The integrated use of simulation and voting with Personal Response Systems

Craig Brown, Jerry Morse, Ian Morrison

Research output: Contribution to journalArticle

1 Citation (Scopus)
5 Downloads (Pure)

Abstract

Background

Institutions worldwide are struggling to meet the increased demand for simulation-based medical education. Although the benefits of Personal Response Systems (PRS) voting have been known for a while, this is the first study to evaluate their use in conjunction with simulated scenarios to teach medical decision-making. We therefore aim to ascertain whether this joint approach is as effective as ‘case-based discussion’ at learning, and if it is a novel, alternative and acceptable means of instructional delivery

The combination of simulation and PRS voting is an effective means of delivering simulation to the masses
Methods

This ethically approved pilot study was a prospective randomised educational intervention trial in which consenting final-year medical students were randomised to one of two groups. The control group received standard lecture case-based discussions along with the intervention group, receiving a lecture with simulation and interactive PRS voting. Both groups received four scenarios over a period of 4 weeks. Assessment was by single best answer multiple-choice questions. In the final week participants completed a five-point Likert-scale evaluation questionnaire.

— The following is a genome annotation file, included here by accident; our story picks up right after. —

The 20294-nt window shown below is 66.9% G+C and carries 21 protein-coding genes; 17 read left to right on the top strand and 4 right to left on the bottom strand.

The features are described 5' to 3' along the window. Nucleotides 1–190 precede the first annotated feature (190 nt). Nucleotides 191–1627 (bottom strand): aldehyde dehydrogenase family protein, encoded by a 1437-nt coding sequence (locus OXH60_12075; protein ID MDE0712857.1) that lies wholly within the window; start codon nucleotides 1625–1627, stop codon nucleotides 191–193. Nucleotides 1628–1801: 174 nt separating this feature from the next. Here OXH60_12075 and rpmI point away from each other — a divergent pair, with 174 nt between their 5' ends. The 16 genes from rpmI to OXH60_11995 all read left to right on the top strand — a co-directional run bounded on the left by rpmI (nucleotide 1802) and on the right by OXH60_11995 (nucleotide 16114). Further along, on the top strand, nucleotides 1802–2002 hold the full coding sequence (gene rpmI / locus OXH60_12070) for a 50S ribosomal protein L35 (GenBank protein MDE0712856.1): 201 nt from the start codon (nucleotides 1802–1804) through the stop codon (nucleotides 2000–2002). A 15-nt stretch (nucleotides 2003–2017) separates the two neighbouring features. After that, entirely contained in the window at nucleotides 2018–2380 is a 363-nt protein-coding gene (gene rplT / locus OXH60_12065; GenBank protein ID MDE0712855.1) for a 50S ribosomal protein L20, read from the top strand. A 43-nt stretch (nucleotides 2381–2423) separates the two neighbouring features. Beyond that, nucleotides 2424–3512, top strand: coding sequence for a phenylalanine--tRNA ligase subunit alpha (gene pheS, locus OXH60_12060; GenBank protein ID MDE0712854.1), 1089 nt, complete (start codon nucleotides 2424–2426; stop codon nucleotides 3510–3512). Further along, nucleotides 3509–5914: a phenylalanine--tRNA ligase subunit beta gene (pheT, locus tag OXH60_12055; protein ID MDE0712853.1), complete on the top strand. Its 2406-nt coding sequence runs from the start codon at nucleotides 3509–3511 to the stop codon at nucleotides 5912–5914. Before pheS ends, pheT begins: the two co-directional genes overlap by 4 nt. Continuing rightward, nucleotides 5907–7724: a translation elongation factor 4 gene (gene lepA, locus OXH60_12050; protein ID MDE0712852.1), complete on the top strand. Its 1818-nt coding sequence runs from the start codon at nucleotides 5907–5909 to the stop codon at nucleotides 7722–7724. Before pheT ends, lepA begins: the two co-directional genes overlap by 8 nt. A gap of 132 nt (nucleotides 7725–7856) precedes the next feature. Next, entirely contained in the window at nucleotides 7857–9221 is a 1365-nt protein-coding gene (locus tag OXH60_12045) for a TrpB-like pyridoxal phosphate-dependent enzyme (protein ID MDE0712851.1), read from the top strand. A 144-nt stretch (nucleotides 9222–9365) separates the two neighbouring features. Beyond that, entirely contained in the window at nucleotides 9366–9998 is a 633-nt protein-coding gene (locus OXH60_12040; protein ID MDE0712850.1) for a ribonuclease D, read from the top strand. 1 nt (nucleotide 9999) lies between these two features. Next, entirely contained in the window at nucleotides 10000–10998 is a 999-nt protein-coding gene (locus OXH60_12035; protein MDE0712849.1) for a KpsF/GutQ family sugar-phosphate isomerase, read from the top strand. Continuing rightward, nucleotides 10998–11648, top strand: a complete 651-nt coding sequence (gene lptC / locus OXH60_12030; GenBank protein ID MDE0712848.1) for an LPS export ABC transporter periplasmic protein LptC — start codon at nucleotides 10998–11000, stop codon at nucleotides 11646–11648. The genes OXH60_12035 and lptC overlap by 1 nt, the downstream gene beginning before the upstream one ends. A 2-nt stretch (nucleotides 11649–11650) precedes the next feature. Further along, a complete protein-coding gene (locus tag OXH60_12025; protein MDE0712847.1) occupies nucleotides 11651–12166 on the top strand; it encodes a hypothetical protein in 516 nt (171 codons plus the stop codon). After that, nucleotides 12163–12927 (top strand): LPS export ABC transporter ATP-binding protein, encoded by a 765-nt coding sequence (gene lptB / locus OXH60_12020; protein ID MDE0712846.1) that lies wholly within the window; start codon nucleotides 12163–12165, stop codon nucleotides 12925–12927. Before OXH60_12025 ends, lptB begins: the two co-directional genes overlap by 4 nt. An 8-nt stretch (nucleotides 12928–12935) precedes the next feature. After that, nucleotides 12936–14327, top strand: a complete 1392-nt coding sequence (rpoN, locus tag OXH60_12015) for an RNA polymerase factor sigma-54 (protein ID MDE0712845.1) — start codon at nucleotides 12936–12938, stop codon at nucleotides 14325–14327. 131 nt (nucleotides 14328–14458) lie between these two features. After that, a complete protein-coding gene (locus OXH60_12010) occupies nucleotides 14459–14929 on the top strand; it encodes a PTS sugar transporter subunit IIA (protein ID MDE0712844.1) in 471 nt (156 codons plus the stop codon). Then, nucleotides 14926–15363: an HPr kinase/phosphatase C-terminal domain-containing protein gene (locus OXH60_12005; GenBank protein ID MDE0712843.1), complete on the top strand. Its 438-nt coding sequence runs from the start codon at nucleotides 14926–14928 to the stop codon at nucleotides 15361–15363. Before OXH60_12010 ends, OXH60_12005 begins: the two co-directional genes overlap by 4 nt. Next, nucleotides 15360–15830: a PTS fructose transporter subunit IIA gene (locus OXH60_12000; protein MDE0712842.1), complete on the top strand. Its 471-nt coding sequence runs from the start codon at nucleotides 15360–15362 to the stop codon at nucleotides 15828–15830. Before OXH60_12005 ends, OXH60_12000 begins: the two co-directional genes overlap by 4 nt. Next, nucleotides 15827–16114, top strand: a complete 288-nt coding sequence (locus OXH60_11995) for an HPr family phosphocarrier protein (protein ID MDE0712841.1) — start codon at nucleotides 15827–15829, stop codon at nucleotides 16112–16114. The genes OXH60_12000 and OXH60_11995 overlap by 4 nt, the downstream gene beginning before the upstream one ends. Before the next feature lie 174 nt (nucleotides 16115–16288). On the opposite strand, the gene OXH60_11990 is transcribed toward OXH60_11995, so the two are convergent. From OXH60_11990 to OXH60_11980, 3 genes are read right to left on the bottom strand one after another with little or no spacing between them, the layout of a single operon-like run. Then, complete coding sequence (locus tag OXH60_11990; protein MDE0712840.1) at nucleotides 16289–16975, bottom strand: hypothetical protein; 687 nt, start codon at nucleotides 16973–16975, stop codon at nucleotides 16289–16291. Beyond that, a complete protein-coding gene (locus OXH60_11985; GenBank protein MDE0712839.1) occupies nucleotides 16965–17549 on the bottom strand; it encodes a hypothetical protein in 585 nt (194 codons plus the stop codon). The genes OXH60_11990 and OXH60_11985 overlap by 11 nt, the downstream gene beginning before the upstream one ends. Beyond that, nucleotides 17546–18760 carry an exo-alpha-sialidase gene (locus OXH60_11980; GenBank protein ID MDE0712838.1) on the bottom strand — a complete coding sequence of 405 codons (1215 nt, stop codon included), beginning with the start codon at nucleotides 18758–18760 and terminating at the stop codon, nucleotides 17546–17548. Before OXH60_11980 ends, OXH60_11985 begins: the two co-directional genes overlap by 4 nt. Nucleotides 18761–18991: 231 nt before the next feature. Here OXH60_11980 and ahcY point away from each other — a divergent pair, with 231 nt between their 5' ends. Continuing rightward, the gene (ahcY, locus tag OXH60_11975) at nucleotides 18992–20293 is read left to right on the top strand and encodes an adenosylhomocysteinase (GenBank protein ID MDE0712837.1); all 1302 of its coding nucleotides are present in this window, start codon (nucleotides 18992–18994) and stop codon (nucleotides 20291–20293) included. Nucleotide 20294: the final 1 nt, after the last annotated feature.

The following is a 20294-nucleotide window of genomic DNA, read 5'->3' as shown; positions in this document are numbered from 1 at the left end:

Results

Thirty-five students participated in the study. There was no statistical difference in the mean scores between the groups. Students in the intervention group reported that they would like to use this method of educational instruction again (strongly agree n = 18/18), that it was enjoyable (n = 17/18), that it encouraged student–teacher interaction and was an extremely satisfactory means of learning.
Conclusion

The combination of simulation and PRS voting is an effective means of delivering simulation to the masses without having to deliver masses of simulation. Further studies should evaluate the cost benefits of ‘simulation for the masses’ in this respect, and promote this model of delivery further in interprofessional health care teaching.
Original languageEnglish
Pages (from-to)332-336
Number of pages5
JournalThe Clinical Teacher
Volume13
Issue number5
Early online date15 Jul 2015
DOIs
Publication statusPublished - 13 Sep 2016

Keywords

  • simulation versus didactic teaching
  • simulation
  • personalised response system
  • PRS
  • classroom response system
  • decision making
  • medical education

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